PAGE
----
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NUS launches new School of Public Health

19 September 2011

(From left) Chief Executive of National University Health System Assoc Prof Benjamin Ong, NUS Chairman Mr Wong Ngit Liong, Minister Gan Kim Yong, Prof Saw Swee Hock and Prof Tan Chorh Chuan launching the new School of Public Health

Mr Wong (left) receiving the cheque from Prof Saw on behalf of NUS
The new Saw Swee Hock School of Public Health at NUS will officially open on 1 October 2011, as announced at the launch event graced by Singapore Minister for Health Mr Gan Kim Yong on 19 September 2011.

Mr Gan said: “This School will fill a unique niche whereby local solutions can be developed and refined to address global public health problems we face today. It can become the trusted brand for public health in the region, fostering regional and global research and training partnerships to this end.”

“The new School of Public Health will develop a long-term comprehensive public health research capability that will provide the rigorous scientific base to inform policy and action,” said NUS President Prof Tan Chorh Chuan. He added that the School will draw on the extensive strengths within the University to address complex, multi-factorial public health issues, and make a significant contribution towards improving the health of Singaporeans and communities in Asia and beyond.

An expansion of the Department of Epidemiology and Public Health set up in 1948 at the NUS Yong Loo Lin School of Medicine, the new School will be supported by funding from the Ministry of Health, Ministry of Education and gifts from donors, including an initial gift of S$30 million from NUS alumnus and Trustee Prof Saw Swee Hock. In recognition of Prof Saw’s philanthropic contributions and long-standing service to the University, the School will be named after him.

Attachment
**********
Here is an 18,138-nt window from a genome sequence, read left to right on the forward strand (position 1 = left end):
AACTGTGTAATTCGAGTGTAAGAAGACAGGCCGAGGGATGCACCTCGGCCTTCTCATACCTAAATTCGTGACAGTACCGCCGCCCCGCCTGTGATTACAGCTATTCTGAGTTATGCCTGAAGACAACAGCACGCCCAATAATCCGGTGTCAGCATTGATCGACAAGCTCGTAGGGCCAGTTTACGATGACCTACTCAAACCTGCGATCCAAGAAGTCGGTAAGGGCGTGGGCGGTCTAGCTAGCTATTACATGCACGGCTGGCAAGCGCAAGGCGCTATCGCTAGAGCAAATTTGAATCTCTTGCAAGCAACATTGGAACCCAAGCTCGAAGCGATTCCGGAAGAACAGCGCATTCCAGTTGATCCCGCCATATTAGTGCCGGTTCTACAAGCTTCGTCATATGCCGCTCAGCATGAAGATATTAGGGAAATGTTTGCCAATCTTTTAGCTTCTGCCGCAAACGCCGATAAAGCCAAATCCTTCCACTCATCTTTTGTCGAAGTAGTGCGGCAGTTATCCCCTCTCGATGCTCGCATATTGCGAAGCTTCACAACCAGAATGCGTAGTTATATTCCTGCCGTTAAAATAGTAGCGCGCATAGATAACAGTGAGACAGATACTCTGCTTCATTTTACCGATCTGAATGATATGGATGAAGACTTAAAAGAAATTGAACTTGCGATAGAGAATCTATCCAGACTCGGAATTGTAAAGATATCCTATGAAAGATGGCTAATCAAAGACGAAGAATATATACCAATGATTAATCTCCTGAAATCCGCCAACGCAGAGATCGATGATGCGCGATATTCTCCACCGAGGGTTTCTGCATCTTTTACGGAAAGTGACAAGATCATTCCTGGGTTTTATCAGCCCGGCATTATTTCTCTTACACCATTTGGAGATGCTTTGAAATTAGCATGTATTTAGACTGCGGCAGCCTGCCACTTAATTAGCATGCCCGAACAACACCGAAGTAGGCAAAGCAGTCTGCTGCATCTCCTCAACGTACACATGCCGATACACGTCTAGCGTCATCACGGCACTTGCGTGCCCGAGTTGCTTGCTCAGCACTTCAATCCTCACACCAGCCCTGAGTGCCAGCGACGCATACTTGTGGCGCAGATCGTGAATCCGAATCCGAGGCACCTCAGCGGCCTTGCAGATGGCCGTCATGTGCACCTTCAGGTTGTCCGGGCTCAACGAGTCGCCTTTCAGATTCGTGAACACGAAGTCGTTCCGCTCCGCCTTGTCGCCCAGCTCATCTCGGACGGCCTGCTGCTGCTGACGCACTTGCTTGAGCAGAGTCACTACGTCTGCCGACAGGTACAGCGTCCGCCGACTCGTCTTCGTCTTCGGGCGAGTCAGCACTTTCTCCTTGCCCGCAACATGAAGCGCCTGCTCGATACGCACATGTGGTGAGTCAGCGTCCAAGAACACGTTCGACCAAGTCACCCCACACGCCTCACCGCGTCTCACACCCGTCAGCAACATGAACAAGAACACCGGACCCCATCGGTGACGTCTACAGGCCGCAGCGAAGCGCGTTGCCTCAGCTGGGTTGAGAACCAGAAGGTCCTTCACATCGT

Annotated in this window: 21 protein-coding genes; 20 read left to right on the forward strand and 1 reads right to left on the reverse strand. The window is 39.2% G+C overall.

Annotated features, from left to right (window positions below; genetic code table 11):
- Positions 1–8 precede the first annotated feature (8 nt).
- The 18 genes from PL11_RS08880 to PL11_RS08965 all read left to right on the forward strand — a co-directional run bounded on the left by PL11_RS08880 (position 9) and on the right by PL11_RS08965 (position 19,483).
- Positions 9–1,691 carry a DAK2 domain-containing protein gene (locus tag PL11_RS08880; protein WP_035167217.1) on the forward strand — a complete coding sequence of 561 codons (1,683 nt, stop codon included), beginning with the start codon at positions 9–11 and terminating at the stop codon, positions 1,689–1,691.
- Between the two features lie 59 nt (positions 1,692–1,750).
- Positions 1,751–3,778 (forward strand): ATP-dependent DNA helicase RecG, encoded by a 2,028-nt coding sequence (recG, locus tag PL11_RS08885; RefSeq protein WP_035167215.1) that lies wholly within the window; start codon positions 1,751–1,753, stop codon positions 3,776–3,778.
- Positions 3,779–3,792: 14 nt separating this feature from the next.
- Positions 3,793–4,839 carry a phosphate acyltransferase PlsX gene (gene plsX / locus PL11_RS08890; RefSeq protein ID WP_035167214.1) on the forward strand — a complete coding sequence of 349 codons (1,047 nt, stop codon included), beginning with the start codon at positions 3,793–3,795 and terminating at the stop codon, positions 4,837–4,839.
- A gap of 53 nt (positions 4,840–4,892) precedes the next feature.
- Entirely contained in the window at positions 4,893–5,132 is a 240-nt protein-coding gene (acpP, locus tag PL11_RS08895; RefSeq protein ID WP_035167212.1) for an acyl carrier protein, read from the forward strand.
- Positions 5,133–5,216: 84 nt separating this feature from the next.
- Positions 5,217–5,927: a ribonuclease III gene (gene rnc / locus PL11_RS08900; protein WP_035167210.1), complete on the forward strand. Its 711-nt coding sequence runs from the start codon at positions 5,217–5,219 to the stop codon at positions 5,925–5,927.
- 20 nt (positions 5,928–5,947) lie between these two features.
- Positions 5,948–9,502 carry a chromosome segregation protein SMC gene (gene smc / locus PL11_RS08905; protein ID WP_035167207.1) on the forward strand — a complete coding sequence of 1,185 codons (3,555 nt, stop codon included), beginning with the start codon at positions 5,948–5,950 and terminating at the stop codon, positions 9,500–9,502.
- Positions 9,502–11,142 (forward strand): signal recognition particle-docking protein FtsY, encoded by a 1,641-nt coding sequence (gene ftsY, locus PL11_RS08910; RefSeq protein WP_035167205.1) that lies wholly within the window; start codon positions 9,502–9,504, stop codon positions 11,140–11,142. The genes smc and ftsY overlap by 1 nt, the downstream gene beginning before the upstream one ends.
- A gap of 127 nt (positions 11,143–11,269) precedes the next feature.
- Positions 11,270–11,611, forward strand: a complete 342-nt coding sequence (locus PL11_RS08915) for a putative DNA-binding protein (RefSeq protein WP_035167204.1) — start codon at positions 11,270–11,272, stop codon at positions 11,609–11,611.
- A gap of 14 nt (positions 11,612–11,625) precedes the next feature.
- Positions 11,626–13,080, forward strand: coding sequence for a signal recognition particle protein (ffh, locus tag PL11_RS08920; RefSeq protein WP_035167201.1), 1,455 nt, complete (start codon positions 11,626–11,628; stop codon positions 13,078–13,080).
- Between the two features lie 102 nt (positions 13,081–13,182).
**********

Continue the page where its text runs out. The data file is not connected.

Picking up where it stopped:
Prof Saw said: “I am delighted to provide this strategic gift to enable NUS to establish a School of Public Health to undertake cutting-edge research and education in all aspects of public health. It is my wish for the School to play a key role in helping to improve the standard of public health care in Singapore and the region in the years ahead.”

Over the next five years, the School will increase its faculty strength, enhance its education of undergraduate medical students, expand the student intake of its flagship Masters in Public Health programme, and intensify its research efforts in chronic non-communicable diseases such as diabetes, hypertension, cancer and heart disease, as well as health services research.

The School’s Dean-Designate Prof Chia Kee Seng said: “By expanding the Department of Epidemiology and Public Health into a full-fledged School, we can attract high quality faculty members and students, build upon our current strengths and take on a greater role in education and training of public health practitioners. In the long run, we hope that the School can develop leadership in areas such as disease prevention, health services and policy research and global health.”